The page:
I spoke with Kim today, my Transplant Coordinator, and my BK Virus levels have come down!
I just finished a 10 day course of Cipro, due to my BK levels rising (my CellCept has been on “hold” since July(?), and I’m only on Prograf for now). Cipro is believed to reduce viral replication, so it is being used by some Transplant Centers for BK reactivation. (BK virus is a virus found in 80% of the population, and only “flares up” with immunosuppression)
Last month, my serum (blood) level of BK Virus had increased to 2500. Now, I’m down to 800 copies of virus, and 226,o00 in my urine. I haven’t had a urine BK done in several months, and at the time, I was told it was >39 million copies. The nurse today told me it had been 739 million copies. Anyway, it’s decreased, and that’s all that matters. I’m getting another level in a month (blood only, since it’s in the urine first, and then the blood), so hopefully it will go down further.
I must admit that I got a little freaked this week, because I started reading too much. Keeping it in perspective, most of the articles are on patients who already have Nephropathy (kidney damage) from the virus; as far as I know, I don’t have any damage from it. I believe it was caught early; thank God that my Transplant Surgeons are compulsive, and screen for it every few months.
My Transplant Coordinator said that any of the treatments are pretty much guess work; some docs feel that the Cipro doesn’t do anything, and some feel it helps. Apparently, it worked for me, since this is the first month in the past 3 that the levels went down, and that was significantly (close to 70% reduction of the virus in my blood).
My creatinine remains at 1.2 (my baseline since transplant), and everything else looks good as well.
I had my yearly skin cancer screening with the Dermatologist, and didn’t have to have any moles removed. She did freak out a little when she saw my foot, though. My hereditary neuropathy (Charcot Marie Tooth) causes degeneration of the muscles and nerves in my arms and legs. I wear hard plastic orthotics that keep my foot from dropping, and allow me to walk with confidence. When I don’t wear them, I’m very tentative with walking, as my foot will drop without me knowing, and I’ll trip and end up on the floor. Years ago, I fractured the outside bone on my left foot, and there is a protrusion from the healed callous on the bone. Since my foot tends to have a lot of pressure on the outsides, I have a thick skin callous there on top of the bone callous. The problem is that I have no sensation in the foot, and am at risk for an ulcer (similar to a diabetic). She wants me to see the Orthopedic Surgeon to fix this, but after talking to my PCP, I decided I don’t want foot surgery. So I’ll call the guy who made my orthotics, and see if he can come up with a solution.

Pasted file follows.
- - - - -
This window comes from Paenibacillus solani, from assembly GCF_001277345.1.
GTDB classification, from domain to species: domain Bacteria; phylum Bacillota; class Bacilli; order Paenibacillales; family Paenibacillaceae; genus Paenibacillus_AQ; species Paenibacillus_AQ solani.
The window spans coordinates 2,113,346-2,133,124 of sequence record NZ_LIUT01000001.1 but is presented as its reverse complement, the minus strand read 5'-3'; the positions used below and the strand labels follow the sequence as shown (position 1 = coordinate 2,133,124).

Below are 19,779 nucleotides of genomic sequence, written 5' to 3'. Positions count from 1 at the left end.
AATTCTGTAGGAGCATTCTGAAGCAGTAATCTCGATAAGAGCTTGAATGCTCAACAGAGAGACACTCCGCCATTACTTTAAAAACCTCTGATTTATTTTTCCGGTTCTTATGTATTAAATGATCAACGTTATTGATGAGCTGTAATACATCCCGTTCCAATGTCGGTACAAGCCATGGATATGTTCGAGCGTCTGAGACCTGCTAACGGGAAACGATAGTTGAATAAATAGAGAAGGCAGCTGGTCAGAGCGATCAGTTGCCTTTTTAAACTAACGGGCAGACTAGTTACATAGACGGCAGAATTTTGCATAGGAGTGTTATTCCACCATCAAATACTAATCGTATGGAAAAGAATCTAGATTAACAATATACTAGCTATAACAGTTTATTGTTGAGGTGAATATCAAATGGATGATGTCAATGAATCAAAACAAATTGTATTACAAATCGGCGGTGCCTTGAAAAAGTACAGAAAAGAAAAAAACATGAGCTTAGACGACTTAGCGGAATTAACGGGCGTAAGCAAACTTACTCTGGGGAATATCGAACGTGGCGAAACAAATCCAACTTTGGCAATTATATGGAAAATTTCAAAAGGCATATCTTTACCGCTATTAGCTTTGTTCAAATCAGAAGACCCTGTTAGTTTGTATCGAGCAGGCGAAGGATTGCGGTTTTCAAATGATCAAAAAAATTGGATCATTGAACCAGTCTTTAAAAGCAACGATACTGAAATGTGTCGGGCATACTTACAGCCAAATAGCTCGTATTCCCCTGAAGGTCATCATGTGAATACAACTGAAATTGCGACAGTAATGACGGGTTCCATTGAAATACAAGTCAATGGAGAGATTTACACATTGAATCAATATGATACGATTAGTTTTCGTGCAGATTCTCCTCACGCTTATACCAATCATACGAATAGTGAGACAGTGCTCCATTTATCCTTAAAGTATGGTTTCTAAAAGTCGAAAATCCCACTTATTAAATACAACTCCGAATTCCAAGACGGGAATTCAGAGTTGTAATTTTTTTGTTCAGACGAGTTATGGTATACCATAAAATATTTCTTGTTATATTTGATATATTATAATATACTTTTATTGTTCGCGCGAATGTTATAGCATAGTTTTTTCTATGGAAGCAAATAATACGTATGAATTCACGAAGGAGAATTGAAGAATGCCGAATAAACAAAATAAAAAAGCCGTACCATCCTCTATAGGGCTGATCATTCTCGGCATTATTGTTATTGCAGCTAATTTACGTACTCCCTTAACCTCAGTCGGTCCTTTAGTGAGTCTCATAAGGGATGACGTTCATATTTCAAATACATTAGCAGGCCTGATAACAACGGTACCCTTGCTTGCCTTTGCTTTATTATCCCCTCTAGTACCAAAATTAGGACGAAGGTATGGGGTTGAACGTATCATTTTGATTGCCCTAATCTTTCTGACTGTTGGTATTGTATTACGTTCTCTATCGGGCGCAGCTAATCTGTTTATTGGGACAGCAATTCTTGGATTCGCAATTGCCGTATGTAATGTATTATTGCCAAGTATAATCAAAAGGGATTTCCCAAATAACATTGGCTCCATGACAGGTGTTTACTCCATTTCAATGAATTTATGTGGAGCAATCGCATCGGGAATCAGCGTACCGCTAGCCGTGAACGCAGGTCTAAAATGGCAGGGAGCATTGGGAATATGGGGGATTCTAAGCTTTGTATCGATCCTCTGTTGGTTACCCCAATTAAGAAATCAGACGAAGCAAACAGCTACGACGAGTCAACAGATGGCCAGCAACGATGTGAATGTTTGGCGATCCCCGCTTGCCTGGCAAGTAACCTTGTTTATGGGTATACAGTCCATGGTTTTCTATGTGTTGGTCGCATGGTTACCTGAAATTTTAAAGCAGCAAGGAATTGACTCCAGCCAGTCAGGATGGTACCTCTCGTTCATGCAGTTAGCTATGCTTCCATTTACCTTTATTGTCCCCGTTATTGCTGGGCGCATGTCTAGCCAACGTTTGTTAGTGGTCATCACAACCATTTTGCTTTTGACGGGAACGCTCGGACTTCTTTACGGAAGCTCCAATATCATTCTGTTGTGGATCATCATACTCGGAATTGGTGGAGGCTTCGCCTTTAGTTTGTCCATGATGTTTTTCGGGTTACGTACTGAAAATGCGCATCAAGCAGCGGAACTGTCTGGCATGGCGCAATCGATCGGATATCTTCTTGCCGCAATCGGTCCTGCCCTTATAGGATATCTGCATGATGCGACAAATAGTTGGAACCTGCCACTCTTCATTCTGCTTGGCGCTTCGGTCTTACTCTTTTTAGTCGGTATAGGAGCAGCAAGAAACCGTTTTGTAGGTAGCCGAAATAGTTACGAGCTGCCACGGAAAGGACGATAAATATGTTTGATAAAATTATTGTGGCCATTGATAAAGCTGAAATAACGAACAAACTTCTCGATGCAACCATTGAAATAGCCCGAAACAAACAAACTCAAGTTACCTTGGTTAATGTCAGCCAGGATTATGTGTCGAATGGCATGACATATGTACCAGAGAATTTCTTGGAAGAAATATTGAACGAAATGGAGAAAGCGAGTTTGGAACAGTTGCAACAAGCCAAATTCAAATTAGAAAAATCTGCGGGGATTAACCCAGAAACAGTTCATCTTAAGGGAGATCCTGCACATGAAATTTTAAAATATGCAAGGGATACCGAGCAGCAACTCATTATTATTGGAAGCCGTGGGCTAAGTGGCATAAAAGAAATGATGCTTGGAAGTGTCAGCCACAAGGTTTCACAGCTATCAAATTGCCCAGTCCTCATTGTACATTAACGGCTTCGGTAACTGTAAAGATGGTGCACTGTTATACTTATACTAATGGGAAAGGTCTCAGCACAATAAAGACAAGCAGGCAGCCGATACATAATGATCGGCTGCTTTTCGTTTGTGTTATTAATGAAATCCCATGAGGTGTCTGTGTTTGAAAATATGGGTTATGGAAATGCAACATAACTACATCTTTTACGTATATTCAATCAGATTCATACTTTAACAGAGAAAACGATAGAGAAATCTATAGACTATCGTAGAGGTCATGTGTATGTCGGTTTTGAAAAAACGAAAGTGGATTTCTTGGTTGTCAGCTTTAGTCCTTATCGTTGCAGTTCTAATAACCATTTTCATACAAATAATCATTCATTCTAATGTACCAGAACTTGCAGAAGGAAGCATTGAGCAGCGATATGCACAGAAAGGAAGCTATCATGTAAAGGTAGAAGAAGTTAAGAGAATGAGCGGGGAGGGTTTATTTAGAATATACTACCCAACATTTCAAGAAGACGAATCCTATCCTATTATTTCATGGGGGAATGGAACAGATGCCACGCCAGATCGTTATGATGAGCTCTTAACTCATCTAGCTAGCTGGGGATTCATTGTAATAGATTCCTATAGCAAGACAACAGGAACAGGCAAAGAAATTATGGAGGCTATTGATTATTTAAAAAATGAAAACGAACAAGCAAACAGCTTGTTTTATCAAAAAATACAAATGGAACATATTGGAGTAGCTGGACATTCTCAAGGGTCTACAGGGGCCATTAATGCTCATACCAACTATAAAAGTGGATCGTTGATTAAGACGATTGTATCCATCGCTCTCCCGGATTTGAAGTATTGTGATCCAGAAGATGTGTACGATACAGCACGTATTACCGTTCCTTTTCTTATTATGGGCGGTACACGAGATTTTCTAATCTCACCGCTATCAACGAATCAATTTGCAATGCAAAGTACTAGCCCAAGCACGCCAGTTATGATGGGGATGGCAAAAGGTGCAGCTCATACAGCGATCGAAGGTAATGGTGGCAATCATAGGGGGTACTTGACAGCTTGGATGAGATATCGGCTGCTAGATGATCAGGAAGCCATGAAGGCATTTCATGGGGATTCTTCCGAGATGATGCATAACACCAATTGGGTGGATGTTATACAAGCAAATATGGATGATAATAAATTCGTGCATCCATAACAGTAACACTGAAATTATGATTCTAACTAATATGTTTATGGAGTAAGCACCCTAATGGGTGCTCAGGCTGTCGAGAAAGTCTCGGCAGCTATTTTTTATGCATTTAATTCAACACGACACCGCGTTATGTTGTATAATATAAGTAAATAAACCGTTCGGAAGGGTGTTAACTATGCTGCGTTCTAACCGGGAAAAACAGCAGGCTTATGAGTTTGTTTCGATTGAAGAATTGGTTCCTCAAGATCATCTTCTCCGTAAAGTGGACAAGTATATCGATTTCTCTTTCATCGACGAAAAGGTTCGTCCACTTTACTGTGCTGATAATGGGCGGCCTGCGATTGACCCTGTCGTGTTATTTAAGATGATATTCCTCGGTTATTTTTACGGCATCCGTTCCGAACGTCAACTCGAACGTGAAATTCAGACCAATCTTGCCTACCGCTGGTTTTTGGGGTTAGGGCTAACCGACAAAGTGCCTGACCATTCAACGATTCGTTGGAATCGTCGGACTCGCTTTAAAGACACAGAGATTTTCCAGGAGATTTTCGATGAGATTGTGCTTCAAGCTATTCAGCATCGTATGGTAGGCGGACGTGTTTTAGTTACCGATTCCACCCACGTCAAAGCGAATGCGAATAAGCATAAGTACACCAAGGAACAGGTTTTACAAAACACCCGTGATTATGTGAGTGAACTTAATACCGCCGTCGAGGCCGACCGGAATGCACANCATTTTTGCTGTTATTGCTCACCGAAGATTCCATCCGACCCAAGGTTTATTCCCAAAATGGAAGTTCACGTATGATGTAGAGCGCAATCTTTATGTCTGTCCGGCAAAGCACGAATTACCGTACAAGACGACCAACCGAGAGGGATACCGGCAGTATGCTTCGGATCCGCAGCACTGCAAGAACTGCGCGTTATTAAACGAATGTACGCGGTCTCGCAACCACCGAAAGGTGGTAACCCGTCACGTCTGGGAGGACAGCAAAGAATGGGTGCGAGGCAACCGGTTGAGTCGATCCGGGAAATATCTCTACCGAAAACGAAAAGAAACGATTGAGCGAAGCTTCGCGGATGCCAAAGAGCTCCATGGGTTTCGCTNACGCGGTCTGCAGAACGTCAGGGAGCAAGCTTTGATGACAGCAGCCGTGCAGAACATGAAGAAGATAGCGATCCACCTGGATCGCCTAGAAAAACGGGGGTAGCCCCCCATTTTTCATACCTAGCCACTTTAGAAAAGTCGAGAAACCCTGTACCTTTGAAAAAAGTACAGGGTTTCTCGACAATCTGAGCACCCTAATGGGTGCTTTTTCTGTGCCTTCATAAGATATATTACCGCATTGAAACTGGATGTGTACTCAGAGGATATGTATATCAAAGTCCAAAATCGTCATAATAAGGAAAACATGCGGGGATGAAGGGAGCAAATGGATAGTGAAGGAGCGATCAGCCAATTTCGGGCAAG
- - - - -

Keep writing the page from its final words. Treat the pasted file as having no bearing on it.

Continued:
Keeping with the “Chronic Positivity” theme of this blog, I want to congratulate a young woman named Tedesha, who will graduate from college this month. I met her at our clinic 7+ years ago, when she came from outside the country to get treated for the first time for a devastating Dermatologic illness calledEpidermolysis Bullosa. She’s blind from the disease, so she deserves a lot of credit for overcoming a lot of adversity. (I had an update by the staff Dermatologist at my appointment)